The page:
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Dan, you make a couple good points that I'd just like to expand upon a bit if I may. Regarding sharpness, there is no doubt that a single chip DLP projector will have an inherent advantage over any 3-chip design, be it LCD, LCOS or DLP, if the three chips are not precisely converged. Our Epson was properly converged, but in any side by side test, if the 3-chip machine is slightly out of alignment the single chip DLP will appear sharper. I wonder if this could have contributed to your assessment?

Beyond that, there is a reluctance among some videophiles to use sharpening features, due to the notion that with all sharpening features set to zero you are getting the most faithful and "undoctored" version of the signal. I mentioned in this article that if the Runco and Epson Sharpness controls are both set to zero, and the Epson's Super Resolution processor is also at zero, the Runco appears noticeably sharper. It may be in the demo you saw that these zero factory defaults were used. If so, I can fully appreciate and concur with your observation that the Runco was the sharper of the two.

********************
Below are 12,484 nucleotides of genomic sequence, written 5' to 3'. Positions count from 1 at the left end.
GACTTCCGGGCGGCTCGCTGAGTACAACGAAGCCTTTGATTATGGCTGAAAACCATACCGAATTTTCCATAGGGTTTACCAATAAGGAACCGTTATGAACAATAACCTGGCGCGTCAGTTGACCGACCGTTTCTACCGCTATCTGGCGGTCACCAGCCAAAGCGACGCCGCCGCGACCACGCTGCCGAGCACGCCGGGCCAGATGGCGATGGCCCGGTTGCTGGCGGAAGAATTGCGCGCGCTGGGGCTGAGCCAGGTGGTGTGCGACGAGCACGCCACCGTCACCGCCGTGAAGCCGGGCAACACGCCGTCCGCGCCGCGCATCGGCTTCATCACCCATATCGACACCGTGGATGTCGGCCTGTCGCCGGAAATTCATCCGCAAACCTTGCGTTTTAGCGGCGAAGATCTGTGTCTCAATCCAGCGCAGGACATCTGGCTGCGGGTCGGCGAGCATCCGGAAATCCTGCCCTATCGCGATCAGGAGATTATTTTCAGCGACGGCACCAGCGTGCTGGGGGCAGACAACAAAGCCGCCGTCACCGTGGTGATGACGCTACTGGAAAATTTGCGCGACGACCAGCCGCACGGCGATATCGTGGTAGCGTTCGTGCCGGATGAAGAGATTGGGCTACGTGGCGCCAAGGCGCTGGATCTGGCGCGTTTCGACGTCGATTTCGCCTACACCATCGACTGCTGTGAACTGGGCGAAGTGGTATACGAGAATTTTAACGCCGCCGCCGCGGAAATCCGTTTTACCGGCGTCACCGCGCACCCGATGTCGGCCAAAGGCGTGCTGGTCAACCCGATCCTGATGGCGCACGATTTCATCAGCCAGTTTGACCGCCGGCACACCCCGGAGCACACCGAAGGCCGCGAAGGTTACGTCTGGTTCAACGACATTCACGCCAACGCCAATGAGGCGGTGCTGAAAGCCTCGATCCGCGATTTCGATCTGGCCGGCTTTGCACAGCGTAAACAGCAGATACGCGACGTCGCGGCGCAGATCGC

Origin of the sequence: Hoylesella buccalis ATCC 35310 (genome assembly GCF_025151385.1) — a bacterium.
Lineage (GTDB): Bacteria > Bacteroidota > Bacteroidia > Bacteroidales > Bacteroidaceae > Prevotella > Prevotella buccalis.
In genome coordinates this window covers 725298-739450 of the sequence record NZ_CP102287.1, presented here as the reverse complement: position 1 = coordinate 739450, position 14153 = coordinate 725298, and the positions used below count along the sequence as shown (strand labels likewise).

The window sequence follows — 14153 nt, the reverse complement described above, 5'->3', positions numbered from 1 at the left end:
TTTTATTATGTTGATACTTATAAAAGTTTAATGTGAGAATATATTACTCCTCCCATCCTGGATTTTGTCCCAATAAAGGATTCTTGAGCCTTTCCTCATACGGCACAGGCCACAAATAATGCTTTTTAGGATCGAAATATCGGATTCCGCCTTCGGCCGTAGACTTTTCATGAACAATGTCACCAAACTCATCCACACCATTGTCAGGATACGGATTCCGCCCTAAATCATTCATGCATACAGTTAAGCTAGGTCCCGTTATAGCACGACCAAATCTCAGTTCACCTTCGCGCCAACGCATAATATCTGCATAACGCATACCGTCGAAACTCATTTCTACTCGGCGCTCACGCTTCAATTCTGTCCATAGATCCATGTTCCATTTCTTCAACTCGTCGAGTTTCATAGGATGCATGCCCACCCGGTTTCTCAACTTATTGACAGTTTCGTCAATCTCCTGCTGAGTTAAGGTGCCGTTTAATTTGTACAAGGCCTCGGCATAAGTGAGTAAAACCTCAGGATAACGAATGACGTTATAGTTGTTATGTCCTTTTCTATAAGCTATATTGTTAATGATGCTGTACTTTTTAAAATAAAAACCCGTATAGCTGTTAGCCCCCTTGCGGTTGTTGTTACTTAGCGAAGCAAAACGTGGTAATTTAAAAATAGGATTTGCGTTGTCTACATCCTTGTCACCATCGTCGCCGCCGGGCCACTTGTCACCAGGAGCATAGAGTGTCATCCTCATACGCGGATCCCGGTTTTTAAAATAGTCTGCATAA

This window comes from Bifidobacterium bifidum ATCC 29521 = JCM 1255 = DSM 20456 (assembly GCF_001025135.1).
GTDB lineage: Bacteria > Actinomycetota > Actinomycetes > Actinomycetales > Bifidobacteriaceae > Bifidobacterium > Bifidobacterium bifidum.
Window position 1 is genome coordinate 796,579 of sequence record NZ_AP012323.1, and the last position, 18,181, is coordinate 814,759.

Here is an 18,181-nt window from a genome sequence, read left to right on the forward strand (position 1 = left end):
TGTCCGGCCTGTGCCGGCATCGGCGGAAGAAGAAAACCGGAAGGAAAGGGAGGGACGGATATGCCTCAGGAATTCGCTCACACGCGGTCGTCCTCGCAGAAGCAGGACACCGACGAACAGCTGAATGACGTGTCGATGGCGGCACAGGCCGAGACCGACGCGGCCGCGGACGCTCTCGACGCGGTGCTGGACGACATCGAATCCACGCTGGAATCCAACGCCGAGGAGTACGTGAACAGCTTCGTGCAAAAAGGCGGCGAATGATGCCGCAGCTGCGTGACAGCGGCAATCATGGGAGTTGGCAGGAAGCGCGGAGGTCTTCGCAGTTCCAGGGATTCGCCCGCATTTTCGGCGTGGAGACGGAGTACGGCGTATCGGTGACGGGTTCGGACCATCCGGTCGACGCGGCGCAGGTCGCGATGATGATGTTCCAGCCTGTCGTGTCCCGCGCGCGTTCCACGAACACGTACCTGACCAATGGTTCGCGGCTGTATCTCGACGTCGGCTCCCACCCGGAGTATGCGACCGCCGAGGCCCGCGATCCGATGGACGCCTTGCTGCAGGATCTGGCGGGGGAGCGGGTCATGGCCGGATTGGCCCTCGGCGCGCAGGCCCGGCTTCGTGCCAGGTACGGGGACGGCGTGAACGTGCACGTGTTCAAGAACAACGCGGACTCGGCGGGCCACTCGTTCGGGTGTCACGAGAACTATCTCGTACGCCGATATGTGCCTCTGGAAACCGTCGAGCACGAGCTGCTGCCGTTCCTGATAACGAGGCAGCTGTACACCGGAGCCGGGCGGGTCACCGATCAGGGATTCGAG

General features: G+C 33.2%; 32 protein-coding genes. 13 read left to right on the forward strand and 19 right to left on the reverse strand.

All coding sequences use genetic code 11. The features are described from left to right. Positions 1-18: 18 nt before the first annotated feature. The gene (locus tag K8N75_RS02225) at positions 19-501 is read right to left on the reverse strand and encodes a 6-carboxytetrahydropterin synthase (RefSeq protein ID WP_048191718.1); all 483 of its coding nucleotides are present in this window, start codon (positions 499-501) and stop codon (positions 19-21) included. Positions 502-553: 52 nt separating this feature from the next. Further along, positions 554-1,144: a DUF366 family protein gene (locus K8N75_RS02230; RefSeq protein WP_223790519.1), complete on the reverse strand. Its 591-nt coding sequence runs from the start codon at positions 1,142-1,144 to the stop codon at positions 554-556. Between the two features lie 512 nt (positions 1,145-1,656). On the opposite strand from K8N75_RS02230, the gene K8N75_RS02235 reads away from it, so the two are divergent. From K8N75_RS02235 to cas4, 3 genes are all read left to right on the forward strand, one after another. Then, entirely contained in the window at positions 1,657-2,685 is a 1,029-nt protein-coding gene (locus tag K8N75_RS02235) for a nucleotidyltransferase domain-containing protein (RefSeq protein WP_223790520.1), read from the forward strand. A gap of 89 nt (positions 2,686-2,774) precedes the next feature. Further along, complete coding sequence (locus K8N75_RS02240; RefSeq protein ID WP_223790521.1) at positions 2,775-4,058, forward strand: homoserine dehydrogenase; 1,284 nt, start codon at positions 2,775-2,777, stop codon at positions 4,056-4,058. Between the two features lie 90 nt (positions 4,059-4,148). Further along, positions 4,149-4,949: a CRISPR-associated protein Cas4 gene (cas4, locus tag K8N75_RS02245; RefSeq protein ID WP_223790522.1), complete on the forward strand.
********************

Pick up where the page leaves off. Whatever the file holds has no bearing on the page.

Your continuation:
However, when we engaged the sharpness tools on the Epson (setting Sharpness to +1 and Super Resolution to +2), it changed the ballgame. Suddenly the Epson was the sharper of the two. This was achieved without introducing any objectionable edge enhancement artifacts--the picture just looked more acutely defined, but still perfectly natural.

So I think it comes down to a philosophical decision--do you want to avoid the use of sharpness enhancing tools in order to get the purest rendering of the signal the projector is capable of, or do you engage those tools to get a digitally improved image? In my experience I now opt for the latter since image sharpening technology has gotten so refined. But others may prefer the more traditional videophile position on the issue.
BenQ